We often see stage-gate meetings being held to check a box, without having an impact or decision made. We’ve seen success in making the stage-gate meeting mandatory for all committee members and having decisions made directly in the meeting – no decision is tabled and/or kicked down the line in regards to the health of the portfolio. 

4. Don’t think detailed processes are better

Stage-gate should not be complicated. It should be a simple process that both committee members and project teams are excited to be part of. Every organization is different, but below is a sample funnel of a simple stage-gate process. Each gate should have a standard set of questions, which are asked by the committee members and participants should be given the right tools/ frameworks to answer these questions.

5. Forget about the vanity metrics

Having the right metrics to measure and present to the stage-gate committee is key to success. Project teams often present vanity metrics that do not track customer behavior change. For instance, if you are developing a new technology application it is important to measure how many people downloaded the app – but it is more important to understand why they downloaded the app and how many active users are on the app. We often fund projects because of the number of downloads – but just like it is easy to download an app, it is also easy to delete it. 

6. Put your money where your mouth is

We often see large organizations fund projects with the goal of bringing a new product to market, without focusing on the outcomes they are looking to achieve. We have seen success when our partners fund outcomes, and identify the business and customer outcomes they are looking to achieve early in the product development lifecycle.

7. Having the A-team is more important than a good idea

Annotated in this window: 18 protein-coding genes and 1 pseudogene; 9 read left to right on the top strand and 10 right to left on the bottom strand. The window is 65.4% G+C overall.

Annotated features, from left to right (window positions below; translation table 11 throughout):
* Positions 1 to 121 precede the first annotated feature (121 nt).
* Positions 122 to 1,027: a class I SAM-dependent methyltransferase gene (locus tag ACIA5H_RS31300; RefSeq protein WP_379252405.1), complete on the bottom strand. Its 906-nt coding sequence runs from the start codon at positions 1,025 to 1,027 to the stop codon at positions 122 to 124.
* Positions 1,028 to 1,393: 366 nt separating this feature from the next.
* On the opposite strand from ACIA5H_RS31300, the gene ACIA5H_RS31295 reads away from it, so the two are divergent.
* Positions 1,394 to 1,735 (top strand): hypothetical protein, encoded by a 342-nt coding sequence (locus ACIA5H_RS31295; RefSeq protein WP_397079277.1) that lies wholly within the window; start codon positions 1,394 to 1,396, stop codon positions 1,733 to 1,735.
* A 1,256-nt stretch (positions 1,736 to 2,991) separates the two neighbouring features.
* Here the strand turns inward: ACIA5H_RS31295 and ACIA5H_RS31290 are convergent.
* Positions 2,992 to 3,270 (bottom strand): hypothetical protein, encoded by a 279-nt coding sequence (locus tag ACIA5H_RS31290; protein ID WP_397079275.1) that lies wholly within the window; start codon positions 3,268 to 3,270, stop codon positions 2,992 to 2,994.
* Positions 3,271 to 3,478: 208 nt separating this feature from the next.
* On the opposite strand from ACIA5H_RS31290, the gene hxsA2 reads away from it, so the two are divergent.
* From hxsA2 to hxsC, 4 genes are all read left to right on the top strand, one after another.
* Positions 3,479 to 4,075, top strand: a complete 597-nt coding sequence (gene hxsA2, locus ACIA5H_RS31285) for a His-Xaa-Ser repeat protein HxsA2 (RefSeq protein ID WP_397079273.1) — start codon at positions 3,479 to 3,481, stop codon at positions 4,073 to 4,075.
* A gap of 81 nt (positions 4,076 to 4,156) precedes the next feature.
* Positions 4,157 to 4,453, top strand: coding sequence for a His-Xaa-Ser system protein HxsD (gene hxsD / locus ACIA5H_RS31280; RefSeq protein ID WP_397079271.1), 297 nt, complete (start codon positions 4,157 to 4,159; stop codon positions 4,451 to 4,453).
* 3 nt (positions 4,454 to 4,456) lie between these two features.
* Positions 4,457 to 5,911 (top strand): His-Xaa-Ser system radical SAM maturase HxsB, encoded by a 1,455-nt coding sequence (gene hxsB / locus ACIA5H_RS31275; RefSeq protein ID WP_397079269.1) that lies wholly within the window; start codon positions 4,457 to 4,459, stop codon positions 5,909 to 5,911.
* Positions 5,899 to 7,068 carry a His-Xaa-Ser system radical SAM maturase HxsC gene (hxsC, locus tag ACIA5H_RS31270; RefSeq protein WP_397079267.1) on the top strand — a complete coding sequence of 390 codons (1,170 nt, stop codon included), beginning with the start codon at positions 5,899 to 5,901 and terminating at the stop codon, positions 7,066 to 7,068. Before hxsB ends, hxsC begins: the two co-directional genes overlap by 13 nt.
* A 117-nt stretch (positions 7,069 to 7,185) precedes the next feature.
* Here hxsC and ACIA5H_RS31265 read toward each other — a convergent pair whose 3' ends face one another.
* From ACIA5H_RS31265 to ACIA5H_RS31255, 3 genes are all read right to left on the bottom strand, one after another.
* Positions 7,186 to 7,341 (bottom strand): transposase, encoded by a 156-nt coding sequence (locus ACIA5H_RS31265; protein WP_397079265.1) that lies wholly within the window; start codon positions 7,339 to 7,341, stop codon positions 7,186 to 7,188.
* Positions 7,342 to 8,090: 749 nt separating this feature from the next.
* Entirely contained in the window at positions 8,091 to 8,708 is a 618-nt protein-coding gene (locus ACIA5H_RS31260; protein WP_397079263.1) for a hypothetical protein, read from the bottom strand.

Just like a venture capitalist would take a look at the project team before making an investment decision, members of the committee should be doing the same. We often see projects getting funded in siloed business units, while we’ve seen success in the investment within cross-functional teams. As organizations begin to invest in new products, they have the opportunity to invest in building cross-functional teams, which will break organizational silos and enable innovative thinking.

8. Make the stage-gate a brand

Practice what you preach, and think about your end-user, which in this case are your intrapreneurs. Make the stage-gate process enjoyable, by creating a brand and interactive platform (e.g. a social space for interaction between intrapreneurs), and organize (virtual) meet-ups. This will help you build a community of innovators.

These criteria are not exhaustive, but are meant to serve as a source of inspiration when you are evaluating innovation agencies. We tried to stay away from the most obvious ones since there are a number of factors that will play a role in finding the right innovation partner to work with. 

We are also very interested in hearing from your experiences what assessment criteria work(ed) best for your organisation. 

Thanks for reading!

I’m Aman Shah, Product & Innovation Strategist. Spreading innovation culture is in our DNA – if you liked the read, contribute to our mission by sharing this article.